- Japanese Art – Lesson 1
- Japanese Art – Lesson 2, 3, 4
- Japanese Art – Lesson 5
- Japanese Art – Lesson 6, 7
- Japanese Art – Lesson 8
- Japanese Art – Lesson 9, 10
- Japanese Art – Lesson 11
- Japanese Art – WorkSheet Lesson 2
- Japanese Art – WorkSheet Lesson 6
- Japanese Art – WorkSheet Lesson 11
This unit explores the art and culture of Japan. The original focus of this unit was to incorporate reading strategies into the unit to increase studentsʼ reading and writing aptitude. The culmination of this unit is a handmade book, which is a succinct and apt symbol for the tenets of this project. I have not included the actual making of the book as a lesson, because that can be accomplished many different ways, depending on the time and resources of the classroom. The nice thing about this unit is that the lessons can be changed and adapted. In the past I have added lessons in haiku, the tea ceremony, Japanese food, and language. Often, the students will ask how to do something, and we will go from there.
The big idea for this unit is increasing the studentsʼ understanding of the culture of Japan. The students should be able to describe a variety of Japanese art forms and demonstrate how to do them. The students should be able to demonstrate an understanding of the cultural differences between the two countries and be respectful and aware of the uniqueness of the Japanese culture.”Students should also be able to appreciate commonalities between Japan and themselves. Literacy strategies from the Pennsylvania Literacy Network (PLN) are included in the lessons and focus on opportunities during the school day for students to read and write. According to PLN, students should have at least 10 – 12 reading and writing activities throughout the school day. This can be accomplished through reading, transacting with text, writing and composing oral or written text, self selecting reading materials, investigating and decoding, and reflective or self chosen research activities.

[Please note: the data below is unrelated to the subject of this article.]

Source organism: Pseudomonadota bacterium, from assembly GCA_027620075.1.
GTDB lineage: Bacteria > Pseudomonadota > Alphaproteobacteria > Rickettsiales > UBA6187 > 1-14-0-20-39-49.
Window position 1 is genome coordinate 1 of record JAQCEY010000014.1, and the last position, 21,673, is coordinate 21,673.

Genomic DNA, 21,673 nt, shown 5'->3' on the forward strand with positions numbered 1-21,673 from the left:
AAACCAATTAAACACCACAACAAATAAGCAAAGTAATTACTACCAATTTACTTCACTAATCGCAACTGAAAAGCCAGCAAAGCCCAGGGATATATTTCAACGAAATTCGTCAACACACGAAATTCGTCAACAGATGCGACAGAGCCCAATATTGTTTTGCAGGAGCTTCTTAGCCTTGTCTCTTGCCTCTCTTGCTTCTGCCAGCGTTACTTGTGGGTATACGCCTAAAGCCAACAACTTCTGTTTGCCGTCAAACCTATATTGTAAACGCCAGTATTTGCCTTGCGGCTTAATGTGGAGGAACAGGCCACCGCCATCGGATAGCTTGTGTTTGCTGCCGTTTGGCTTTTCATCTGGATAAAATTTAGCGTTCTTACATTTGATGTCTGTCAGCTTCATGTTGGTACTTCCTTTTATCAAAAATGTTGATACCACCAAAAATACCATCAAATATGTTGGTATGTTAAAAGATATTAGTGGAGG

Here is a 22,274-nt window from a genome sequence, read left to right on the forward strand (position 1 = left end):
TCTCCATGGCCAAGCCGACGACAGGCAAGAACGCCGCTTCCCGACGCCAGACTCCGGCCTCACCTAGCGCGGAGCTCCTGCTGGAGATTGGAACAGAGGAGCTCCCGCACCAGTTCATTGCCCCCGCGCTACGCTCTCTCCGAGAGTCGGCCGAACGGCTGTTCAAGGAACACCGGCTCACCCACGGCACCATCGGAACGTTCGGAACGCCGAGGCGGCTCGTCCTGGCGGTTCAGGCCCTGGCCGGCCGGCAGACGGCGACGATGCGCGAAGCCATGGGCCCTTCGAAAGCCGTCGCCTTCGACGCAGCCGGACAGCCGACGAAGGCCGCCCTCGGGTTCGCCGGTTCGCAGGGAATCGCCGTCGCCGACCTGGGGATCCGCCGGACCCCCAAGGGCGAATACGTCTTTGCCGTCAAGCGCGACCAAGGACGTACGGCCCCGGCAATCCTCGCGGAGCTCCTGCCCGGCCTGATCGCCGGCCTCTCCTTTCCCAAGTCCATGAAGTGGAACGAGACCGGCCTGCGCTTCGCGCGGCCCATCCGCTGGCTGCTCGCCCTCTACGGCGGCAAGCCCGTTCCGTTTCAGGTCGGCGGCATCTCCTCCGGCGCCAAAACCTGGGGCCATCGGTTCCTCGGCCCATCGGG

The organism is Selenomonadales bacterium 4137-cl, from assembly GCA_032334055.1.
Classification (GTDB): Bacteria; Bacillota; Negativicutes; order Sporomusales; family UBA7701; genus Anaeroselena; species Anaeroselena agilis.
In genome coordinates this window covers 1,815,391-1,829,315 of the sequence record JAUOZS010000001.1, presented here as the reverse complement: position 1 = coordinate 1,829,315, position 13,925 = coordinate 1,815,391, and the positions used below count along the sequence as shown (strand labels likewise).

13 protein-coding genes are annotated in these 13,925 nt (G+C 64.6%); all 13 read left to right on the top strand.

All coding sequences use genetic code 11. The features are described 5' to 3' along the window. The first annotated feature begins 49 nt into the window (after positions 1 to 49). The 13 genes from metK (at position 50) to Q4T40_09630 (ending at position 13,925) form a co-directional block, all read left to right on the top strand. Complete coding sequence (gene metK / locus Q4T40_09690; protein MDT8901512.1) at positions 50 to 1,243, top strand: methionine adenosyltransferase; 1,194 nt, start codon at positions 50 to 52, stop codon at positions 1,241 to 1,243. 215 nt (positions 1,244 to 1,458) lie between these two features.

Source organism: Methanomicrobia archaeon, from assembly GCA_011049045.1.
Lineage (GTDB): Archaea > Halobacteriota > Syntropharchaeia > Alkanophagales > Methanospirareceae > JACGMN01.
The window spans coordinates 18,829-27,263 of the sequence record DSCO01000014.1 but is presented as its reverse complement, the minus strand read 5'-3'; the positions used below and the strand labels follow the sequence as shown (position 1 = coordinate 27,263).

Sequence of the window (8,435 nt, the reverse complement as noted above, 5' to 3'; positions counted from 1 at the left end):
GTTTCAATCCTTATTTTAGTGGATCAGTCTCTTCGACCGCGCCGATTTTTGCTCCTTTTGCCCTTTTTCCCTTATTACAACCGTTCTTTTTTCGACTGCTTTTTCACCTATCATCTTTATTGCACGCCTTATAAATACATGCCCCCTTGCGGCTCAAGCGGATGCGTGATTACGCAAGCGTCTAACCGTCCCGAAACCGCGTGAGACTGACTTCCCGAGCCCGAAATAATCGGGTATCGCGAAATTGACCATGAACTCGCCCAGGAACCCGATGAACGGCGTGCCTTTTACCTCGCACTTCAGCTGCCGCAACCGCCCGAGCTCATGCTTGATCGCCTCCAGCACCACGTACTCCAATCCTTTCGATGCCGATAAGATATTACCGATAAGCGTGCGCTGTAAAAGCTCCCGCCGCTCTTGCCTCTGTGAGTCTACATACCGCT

Reading and writing opportunities engage the four lenses of learning: human, social, language and meaning. These lenses make sense of knowledge, facilitate communication and interaction, develop language skills, and promote critical thinking and reflection. They encourage the student to use higher level thinking skills to develop creative solutions to educational challenges.
There are many ways to include 10-12 reading and writing opportunities throughout the day. These include activities such as Please Do Now, Ticket Out the Door, Literature Circle, Written Conversation, Jigsaw, Word Wall, Word Splash, and Text Rendering. Opportunities can also be promoted through digital means, such as differentiated text on the Internet, blogs and RSS feeds, journaling through discussion boards or online chats, online media such as Glogster, Voicethread and Google +, and picture sharing and tagging.
The studentʼs ability to learn is directly linked to reading comprehension and writing ability. PLN addresses this by emphasizing the importance of reading and writing opportunities throughout the school day.
An overview of Penn Literacy Network strategies can be viewed on a slide show I created
A list of literacy strategies adapted from the Penn Literacy Network